A positive step for access to justice

To bring their products into the EU, companies will have to show exactly where they come from. In practice, this means providing the relevant GPS coordinates to authorities to prove the specific area has not been deforested.

Authorities are then required to carry out inspections on a certain percentage of operators and traders who import products to or export them from the EU market to ensure companies are telling the truth, checking cargo originating from countries with higher deforestation risk more frequently. 

Unfortunately, after some EU governments succeeded in watering down these enforcement measures, the number of checks that national authorities will need to conduct on companies is much lower than the original proposal and much, much lower than the European Parliament wanted. 

But, importantly, public enforcement of the law has been strengthened as it does allow for the public and civil society organisations to file concerns to enforcement agencies in EU member states when they deem that a company has not followed the rules.

This watchdog role of the public has been reinforced by providing them access to courts in order to challenge authorities when they have failed to properly handle concerns that have been submitted. This will also provide an avenue for Indigenous and local communities to present evidence and be heard when companies breach their obligations.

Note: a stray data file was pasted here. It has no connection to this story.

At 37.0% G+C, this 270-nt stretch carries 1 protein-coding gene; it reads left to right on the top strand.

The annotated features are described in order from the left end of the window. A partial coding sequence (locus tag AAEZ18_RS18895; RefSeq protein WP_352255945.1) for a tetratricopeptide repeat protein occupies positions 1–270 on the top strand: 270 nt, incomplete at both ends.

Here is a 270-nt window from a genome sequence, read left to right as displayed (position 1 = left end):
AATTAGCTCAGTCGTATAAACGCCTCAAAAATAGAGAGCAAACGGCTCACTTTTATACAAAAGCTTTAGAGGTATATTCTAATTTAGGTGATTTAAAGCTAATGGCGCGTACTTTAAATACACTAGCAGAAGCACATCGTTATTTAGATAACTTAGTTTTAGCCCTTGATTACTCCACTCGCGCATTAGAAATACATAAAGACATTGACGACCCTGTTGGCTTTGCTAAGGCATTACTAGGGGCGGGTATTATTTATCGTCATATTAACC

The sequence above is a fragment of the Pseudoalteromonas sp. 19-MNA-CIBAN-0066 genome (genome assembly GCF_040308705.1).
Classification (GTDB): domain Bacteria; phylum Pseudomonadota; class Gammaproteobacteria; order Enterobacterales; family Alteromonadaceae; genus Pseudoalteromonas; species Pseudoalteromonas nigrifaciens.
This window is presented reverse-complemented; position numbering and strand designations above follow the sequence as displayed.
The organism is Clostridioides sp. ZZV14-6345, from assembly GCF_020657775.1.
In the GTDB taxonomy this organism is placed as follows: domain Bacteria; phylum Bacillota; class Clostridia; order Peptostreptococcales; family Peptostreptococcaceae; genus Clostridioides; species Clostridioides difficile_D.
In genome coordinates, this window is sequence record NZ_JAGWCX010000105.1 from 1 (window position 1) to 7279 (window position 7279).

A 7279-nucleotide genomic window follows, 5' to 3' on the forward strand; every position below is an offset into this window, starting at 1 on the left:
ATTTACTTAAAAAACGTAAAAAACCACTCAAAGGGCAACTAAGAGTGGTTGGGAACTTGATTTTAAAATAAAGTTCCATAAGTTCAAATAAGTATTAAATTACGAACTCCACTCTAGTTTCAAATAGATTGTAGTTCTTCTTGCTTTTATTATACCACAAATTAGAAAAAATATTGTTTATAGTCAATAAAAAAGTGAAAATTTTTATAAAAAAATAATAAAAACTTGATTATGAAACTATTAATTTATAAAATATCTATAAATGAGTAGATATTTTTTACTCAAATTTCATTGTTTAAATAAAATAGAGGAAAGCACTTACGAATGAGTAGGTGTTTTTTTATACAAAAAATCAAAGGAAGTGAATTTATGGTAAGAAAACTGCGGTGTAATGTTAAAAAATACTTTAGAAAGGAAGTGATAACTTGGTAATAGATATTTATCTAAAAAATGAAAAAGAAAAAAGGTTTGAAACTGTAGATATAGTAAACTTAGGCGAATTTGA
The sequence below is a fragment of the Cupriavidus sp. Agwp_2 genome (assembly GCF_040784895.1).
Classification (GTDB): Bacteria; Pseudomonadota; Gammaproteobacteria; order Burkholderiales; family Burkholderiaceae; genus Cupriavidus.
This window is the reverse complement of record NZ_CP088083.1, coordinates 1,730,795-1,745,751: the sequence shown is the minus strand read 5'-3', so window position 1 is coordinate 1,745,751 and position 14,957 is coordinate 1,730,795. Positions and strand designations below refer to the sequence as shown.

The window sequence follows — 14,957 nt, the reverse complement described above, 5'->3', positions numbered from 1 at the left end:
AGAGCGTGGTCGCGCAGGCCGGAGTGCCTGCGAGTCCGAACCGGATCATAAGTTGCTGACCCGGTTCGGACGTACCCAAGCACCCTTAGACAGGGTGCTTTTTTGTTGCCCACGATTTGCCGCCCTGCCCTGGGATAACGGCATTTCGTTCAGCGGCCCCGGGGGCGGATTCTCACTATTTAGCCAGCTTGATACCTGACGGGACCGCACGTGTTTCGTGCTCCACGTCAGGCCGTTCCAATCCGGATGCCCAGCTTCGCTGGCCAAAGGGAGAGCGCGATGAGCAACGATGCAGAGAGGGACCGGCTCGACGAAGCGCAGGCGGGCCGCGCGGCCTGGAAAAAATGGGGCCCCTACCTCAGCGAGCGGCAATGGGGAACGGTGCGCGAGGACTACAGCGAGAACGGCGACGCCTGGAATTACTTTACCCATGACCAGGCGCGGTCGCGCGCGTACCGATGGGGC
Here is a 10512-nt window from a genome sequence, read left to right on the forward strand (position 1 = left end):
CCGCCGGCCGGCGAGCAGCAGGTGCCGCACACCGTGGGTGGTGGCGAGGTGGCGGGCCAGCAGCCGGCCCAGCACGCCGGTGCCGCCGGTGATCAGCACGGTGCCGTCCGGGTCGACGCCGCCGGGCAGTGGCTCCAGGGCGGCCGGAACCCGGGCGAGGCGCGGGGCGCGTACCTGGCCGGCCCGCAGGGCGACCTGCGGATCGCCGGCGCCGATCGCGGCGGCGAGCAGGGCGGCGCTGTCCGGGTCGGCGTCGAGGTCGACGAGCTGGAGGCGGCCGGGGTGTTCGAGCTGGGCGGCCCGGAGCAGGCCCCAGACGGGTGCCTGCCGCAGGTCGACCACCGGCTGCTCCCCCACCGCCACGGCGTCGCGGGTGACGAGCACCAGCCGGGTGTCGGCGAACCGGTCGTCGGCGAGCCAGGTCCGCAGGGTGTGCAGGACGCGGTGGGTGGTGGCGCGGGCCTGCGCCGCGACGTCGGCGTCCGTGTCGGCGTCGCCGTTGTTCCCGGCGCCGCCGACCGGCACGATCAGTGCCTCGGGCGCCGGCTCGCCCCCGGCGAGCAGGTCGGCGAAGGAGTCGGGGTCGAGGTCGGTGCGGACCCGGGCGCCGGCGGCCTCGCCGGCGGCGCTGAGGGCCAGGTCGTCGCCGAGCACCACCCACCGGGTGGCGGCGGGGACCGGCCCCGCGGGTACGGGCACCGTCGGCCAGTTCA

Flimsy protection of Indigenous rights

Although the law is a victory for forest protection, a people-sized hole is missing. 

Protecting the rights of the Indigenous Peoples and local communities on the deforestation frontier goes hand in hand with preserving the rainforests and woodlands we have left. Overwhelming evidence shows that these communities are the best protectors of forests, and the 80% of biodiversity on land that they shelter. 

But the EU has refused to include protection for internationally-recognised rights of Indigenous Peoples, instead relying on national laws in the countries where the products originate.  

The problem with this is that in many producer countries there is no formal recognition of or security for Indigenous or customary land tenure rights. And where they do exist, the laws are often weak, patchy, or poorly enforced, and implementation can be heavily influenced by political interests.